The tile 700 includes a display module 704 and a circuit module 702, each composed of multiple layers. The display module 704 consists of a glass substrate 706 on which are deposited active display materials 708 including transparent hole injecting electrodes (e.g. ITO), OLED material(s), electron injecting electrodes (e.g. calcium), and contact layer(s) 710. Light is emitted by the OLED material(s) and exits the display structure 700 through the transparent electrode and glass substrate 706 (this is termed a bottom emitter structure because the light exits through the substrate for the OLED material). The circuit module 702 consists of an insulating substrate 712 with contact layer(s) 714 that match the contact layers 710 of the display module 704, electrical vias 716 that connect these contacts 714 to conductors on the opposite surface of the insulating substrate 712 and to an integrated circuit(s) 134.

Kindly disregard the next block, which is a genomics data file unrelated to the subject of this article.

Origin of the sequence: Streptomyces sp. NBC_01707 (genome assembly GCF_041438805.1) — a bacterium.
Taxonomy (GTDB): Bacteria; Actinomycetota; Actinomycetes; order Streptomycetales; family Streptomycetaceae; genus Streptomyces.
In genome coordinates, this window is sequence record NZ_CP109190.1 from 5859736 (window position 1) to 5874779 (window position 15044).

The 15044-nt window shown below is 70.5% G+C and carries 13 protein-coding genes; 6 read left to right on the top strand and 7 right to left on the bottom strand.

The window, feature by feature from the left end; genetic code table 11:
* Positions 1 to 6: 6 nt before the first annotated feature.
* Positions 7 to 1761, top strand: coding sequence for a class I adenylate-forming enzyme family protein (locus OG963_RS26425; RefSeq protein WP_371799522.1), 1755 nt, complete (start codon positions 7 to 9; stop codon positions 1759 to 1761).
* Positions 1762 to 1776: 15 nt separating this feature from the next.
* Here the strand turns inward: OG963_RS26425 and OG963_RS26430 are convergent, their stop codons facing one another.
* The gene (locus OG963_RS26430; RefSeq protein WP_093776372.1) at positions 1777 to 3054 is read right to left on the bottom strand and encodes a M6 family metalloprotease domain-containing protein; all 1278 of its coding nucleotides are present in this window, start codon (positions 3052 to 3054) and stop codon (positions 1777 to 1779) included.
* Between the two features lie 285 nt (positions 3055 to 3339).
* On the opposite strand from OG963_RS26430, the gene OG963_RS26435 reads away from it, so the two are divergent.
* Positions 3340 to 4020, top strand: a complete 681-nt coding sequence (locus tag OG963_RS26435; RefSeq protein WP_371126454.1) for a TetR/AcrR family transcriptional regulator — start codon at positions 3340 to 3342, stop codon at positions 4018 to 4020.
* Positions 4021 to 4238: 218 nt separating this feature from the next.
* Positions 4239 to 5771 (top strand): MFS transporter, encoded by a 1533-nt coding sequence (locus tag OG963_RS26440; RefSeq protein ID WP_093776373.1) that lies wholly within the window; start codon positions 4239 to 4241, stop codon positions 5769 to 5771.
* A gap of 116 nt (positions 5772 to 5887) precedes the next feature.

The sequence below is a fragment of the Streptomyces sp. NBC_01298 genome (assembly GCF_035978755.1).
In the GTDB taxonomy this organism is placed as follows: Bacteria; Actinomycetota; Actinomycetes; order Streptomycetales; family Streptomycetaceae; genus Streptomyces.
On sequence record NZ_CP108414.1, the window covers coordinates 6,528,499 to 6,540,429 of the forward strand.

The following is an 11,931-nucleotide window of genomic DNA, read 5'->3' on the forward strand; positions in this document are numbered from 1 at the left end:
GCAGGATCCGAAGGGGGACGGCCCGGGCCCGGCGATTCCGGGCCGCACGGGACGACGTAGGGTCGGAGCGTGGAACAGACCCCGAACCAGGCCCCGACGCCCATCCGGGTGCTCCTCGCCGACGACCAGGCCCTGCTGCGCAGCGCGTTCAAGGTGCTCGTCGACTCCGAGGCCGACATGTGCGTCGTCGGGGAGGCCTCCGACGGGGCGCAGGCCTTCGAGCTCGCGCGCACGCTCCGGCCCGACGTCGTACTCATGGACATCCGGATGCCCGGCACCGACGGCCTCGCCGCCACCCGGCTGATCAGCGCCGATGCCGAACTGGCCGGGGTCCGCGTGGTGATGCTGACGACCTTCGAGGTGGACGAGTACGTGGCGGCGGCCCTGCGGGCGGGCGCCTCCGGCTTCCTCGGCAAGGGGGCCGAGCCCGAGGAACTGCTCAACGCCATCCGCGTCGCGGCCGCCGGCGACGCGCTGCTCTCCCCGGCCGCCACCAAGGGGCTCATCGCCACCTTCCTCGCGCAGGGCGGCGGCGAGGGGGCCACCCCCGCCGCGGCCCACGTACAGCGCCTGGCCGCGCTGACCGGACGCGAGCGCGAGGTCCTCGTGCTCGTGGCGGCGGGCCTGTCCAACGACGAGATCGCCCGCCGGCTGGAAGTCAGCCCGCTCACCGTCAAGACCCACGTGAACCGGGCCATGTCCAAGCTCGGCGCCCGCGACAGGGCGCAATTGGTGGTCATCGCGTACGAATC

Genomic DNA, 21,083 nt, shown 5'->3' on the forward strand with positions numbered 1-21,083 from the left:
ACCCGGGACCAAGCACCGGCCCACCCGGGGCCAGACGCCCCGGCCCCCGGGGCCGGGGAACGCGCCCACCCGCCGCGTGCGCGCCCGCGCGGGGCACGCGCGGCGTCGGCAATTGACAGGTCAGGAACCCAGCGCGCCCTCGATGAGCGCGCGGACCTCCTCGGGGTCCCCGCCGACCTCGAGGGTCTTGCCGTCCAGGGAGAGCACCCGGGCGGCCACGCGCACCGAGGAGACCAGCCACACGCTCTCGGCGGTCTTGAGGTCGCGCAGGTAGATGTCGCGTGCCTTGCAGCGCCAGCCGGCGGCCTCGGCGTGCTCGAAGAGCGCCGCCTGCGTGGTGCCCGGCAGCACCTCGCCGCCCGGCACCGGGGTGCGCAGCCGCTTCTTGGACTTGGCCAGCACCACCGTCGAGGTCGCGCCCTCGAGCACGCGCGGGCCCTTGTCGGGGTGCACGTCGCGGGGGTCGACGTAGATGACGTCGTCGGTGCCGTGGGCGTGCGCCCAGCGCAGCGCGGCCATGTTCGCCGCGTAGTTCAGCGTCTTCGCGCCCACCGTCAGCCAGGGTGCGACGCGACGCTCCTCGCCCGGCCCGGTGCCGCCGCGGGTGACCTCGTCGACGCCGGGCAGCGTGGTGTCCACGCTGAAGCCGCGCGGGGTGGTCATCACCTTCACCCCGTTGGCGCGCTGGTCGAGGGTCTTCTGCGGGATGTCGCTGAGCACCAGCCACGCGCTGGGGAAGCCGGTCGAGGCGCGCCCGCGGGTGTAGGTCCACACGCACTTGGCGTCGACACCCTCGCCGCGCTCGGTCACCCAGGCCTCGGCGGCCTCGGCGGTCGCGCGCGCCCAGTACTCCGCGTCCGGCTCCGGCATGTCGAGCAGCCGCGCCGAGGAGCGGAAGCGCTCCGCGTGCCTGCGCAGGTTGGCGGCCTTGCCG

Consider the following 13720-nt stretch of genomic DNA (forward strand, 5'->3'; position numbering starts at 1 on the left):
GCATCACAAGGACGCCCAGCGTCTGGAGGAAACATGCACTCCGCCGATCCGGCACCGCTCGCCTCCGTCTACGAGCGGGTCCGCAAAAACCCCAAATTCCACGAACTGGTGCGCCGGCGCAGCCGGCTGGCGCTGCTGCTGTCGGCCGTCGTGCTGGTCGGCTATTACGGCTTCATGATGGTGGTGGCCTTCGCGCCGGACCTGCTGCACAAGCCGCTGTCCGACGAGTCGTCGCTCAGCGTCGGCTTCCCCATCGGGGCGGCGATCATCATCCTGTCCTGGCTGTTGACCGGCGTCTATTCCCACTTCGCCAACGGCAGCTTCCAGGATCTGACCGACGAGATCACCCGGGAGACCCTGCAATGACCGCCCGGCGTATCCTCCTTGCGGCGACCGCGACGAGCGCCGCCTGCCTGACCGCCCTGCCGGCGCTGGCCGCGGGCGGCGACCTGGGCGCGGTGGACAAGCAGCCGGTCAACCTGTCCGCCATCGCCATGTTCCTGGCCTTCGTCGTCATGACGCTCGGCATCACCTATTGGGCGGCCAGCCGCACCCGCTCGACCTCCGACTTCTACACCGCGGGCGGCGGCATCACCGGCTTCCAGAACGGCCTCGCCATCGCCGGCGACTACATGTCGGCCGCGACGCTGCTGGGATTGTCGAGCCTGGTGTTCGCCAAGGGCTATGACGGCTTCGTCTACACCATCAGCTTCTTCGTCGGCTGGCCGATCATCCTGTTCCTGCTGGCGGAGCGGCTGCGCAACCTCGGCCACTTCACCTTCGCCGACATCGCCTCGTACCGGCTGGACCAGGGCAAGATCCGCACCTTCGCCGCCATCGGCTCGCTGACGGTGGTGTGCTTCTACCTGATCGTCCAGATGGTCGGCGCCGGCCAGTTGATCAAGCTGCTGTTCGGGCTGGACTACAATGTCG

The circuit module 702 simultaneously functions as a barrier layer for sealing the display structure 700, a back substrate for the display structure 700, and as an electrical circuit board. The circuit module 702 and the display module 704 form a display structure 700 by being joined together.
In this exemplary embodiment, the circuit module 702 and the display module 704 are coupled together by an area seal which encapsulates the row electrodes, the column electrodes, and the portions of display material of the display module 704. The area seal may be formed by applying an adhesive such as an epoxy. The adhesive may be applied as a fluid or paste, but may also be supplied as a preformed sheet or as a powder. Examples of processes for applying the seal/contact materials include printing (silk screen, inkjet, contact, roller, and others); dispensing from a syringe or similar dispenser; doctor blade coating, or introduction by capillary action. Actual mechanical bonding results from the adhesive nature of the seal materials. Examples of processes for activating adhesion include catalysts, heat, or electromagnetic energy, or alternatively, physical processes such as ultrasonic welding and pressure may be used.